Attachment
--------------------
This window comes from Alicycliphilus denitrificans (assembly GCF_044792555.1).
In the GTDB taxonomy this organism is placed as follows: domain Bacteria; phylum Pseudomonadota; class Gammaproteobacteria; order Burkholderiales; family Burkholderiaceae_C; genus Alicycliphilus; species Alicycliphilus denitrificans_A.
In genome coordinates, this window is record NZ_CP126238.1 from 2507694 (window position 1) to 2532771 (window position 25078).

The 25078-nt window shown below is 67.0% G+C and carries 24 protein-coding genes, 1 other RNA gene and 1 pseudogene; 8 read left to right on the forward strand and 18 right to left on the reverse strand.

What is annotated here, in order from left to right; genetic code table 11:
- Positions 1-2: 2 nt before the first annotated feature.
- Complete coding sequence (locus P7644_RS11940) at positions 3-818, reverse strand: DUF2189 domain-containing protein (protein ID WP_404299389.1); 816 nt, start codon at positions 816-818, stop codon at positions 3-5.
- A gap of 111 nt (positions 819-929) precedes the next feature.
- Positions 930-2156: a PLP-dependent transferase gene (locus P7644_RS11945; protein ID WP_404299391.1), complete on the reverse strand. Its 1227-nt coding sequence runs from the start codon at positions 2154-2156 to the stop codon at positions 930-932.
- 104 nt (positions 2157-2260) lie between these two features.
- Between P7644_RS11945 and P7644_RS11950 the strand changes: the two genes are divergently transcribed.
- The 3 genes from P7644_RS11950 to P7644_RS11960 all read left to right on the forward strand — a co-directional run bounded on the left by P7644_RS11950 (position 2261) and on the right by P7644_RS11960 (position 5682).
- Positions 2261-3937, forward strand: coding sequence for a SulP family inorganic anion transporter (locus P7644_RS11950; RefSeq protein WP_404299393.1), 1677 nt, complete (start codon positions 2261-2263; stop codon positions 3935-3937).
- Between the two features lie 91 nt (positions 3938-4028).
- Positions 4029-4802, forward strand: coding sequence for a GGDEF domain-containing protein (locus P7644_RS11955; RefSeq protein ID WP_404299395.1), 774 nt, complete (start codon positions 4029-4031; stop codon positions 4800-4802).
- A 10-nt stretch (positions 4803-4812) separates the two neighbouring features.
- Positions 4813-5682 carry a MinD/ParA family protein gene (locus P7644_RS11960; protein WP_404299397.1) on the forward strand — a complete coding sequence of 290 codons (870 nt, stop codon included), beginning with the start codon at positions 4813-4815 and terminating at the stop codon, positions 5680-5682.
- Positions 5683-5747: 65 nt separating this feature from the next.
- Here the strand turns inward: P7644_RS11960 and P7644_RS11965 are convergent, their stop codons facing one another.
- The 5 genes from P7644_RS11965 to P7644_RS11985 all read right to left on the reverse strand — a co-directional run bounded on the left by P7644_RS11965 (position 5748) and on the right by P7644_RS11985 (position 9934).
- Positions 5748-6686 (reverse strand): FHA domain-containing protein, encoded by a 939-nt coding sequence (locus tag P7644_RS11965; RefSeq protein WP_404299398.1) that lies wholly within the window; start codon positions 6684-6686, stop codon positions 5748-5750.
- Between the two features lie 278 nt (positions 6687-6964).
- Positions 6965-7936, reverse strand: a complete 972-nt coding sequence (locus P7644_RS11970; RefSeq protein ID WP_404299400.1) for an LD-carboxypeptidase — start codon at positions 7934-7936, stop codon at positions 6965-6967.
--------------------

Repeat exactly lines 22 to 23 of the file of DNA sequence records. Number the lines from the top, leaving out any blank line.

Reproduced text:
- Between the two features lie 278 nt (positions 6687-6964).
- Positions 6965-7936, reverse strand: a complete 972-nt coding sequence (locus P7644_RS11970; RefSeq protein ID WP_404299400.1) for an LD-carboxypeptidase — start codon at positions 7934-7936, stop codon at positions 6965-6967.